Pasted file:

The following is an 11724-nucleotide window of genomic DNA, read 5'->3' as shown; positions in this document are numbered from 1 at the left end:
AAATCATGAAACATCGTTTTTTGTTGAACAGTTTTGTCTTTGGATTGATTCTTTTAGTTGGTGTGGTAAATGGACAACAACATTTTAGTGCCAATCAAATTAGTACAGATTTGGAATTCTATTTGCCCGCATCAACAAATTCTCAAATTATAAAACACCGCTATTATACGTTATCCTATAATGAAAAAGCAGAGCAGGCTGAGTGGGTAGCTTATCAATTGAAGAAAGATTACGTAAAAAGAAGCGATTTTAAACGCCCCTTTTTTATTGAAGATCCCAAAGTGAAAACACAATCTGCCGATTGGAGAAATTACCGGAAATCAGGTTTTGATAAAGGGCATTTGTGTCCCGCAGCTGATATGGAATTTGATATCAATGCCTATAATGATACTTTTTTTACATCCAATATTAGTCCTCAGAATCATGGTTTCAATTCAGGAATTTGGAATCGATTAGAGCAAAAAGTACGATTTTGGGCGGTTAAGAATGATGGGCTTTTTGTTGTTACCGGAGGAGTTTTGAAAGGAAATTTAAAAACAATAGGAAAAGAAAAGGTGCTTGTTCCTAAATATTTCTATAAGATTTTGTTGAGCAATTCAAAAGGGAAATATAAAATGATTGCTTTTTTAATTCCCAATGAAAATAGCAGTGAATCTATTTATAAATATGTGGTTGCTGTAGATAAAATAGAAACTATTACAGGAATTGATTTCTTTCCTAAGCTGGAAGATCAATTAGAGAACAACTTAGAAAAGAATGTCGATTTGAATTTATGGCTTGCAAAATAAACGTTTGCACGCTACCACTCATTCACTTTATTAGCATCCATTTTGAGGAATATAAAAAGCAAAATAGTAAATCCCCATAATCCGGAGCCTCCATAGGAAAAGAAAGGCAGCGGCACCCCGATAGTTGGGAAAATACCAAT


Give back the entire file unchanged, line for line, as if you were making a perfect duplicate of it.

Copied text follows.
The following is an 11724-nucleotide window of genomic DNA, read 5'->3' as shown; positions in this document are numbered from 1 at the left end:
AAATCATGAAACATCGTTTTTTGTTGAACAGTTTTGTCTTTGGATTGATTCTTTTAGTTGGTGTGGTAAATGGACAACAACATTTTAGTGCCAATCAAATTAGTACAGATTTGGAATTCTATTTGCCCGCATCAACAAATTCTCAAATTATAAAACACCGCTATTATACGTTATCCTATAATGAAAAAGCAGAGCAGGCTGAGTGGGTAGCTTATCAATTGAAGAAAGATTACGTAAAAAGAAGCGATTTTAAACGCCCCTTTTTTATTGAAGATCCCAAAGTGAAAACACAATCTGCCGATTGGAGAAATTACCGGAAATCAGGTTTTGATAAAGGGCATTTGTGTCCCGCAGCTGATATGGAATTTGATATCAATGCCTATAATGATACTTTTTTTACATCCAATATTAGTCCTCAGAATCATGGTTTCAATTCAGGAATTTGGAATCGATTAGAGCAAAAAGTACGATTTTGGGCGGTTAAGAATGATGGGCTTTTTGTTGTTACCGGAGGAGTTTTGAAAGGAAATTTAAAAACAATAGGAAAAGAAAAGGTGCTTGTTCCTAAATATTTCTATAAGATTTTGTTGAGCAATTCAAAAGGGAAATATAAAATGATTGCTTTTTTAATTCCCAATGAAAATAGCAGTGAATCTATTTATAAATATGTGGTTGCTGTAGATAAAATAGAAACTATTACAGGAATTGATTTCTTTCCTAAGCTGGAAGATCAATTAGAGAACAACTTAGAAAAGAATGTCGATTTGAATTTATGGCTTGCAAAATAAACGTTTGCACGCTACCACTCATTCACTTTATTAGCATCCATTTTGAGGAATATAAAAAGCAAAATAGTAAATCCCCATAATCCGGAGCCTCCATAGGAAAAGAAAGGCAGCGGCACCCCGATAGTTGGGAAAATACCAAT